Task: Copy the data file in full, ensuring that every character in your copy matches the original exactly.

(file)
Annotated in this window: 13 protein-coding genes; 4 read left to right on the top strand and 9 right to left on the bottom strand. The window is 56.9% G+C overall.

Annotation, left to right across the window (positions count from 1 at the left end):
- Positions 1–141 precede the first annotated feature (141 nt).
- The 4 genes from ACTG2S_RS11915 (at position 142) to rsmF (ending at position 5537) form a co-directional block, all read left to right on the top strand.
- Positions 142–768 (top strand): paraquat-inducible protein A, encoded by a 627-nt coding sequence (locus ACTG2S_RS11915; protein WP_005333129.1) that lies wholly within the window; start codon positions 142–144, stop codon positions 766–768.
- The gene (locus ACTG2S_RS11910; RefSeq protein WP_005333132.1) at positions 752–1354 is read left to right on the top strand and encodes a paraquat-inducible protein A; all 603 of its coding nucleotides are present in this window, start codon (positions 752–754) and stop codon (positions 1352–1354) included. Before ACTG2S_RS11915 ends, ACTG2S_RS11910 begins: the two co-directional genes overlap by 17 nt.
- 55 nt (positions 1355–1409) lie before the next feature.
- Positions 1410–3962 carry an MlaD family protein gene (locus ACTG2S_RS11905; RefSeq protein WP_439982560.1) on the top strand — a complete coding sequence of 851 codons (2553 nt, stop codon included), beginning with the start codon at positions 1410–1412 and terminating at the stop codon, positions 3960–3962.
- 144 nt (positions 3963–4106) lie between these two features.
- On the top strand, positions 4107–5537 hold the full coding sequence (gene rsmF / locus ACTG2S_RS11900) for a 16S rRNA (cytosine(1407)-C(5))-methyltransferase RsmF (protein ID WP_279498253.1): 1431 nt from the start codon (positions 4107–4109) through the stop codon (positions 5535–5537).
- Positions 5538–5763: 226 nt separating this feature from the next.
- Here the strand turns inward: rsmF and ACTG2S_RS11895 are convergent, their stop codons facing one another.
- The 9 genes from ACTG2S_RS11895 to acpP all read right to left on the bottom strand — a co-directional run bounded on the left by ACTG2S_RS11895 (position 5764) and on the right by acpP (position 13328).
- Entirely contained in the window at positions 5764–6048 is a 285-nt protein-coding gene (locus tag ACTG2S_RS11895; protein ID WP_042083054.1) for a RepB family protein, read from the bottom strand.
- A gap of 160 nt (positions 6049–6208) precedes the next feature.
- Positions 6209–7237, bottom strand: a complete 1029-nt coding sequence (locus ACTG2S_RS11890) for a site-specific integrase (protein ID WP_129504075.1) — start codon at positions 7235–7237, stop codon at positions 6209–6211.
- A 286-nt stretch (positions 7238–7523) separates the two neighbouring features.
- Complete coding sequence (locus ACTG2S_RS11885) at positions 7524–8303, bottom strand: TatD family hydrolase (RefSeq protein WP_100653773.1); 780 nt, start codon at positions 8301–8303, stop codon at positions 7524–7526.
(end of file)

Annotated in this window: 13 protein-coding genes; 4 read left to right on the top strand and 9 right to left on the bottom strand. The window is 56.9% G+C overall.

Annotation, left to right across the window (positions count from 1 at the left end):
- Positions 1–141 precede the first annotated feature (141 nt).
- The 4 genes from ACTG2S_RS11915 (at position 142) to rsmF (ending at position 5537) form a co-directional block, all read left to right on the top strand.
- Positions 142–768 (top strand): paraquat-inducible protein A, encoded by a 627-nt coding sequence (locus ACTG2S_RS11915; protein WP_005333129.1) that lies wholly within the window; start codon positions 142–144, stop codon positions 766–768.
- The gene (locus ACTG2S_RS11910; RefSeq protein WP_005333132.1) at positions 752–1354 is read left to right on the top strand and encodes a paraquat-inducible protein A; all 603 of its coding nucleotides are present in this window, start codon (positions 752–754) and stop codon (positions 1352–1354) included. Before ACTG2S_RS11915 ends, ACTG2S_RS11910 begins: the two co-directional genes overlap by 17 nt.
- 55 nt (positions 1355–1409) lie before the next feature.
- Positions 1410–3962 carry an MlaD family protein gene (locus ACTG2S_RS11905; RefSeq protein WP_439982560.1) on the top strand — a complete coding sequence of 851 codons (2553 nt, stop codon included), beginning with the start codon at positions 1410–1412 and terminating at the stop codon, positions 3960–3962.
- 144 nt (positions 3963–4106) lie between these two features.
- On the top strand, positions 4107–5537 hold the full coding sequence (gene rsmF / locus ACTG2S_RS11900) for a 16S rRNA (cytosine(1407)-C(5))-methyltransferase RsmF (protein ID WP_279498253.1): 1431 nt from the start codon (positions 4107–4109) through the stop codon (positions 5535–5537).
- Positions 5538–5763: 226 nt separating this feature from the next.
- Here the strand turns inward: rsmF and ACTG2S_RS11895 are convergent, their stop codons facing one another.
- The 9 genes from ACTG2S_RS11895 to acpP all read right to left on the bottom strand — a co-directional run bounded on the left by ACTG2S_RS11895 (position 5764) and on the right by acpP (position 13328).
- Entirely contained in the window at positions 5764–6048 is a 285-nt protein-coding gene (locus tag ACTG2S_RS11895; protein ID WP_042083054.1) for a RepB family protein, read from the bottom strand.
- A gap of 160 nt (positions 6049–6208) precedes the next feature.
- Positions 6209–7237, bottom strand: a complete 1029-nt coding sequence (locus ACTG2S_RS11890) for a site-specific integrase (protein ID WP_129504075.1) — start codon at positions 7235–7237, stop codon at positions 6209–6211.
- A 286-nt stretch (positions 7238–7523) separates the two neighbouring features.
- Complete coding sequence (locus ACTG2S_RS11885) at positions 7524–8303, bottom strand: TatD family hydrolase (RefSeq protein WP_100653773.1); 780 nt, start codon at positions 8301–8303, stop codon at positions 7524–7526.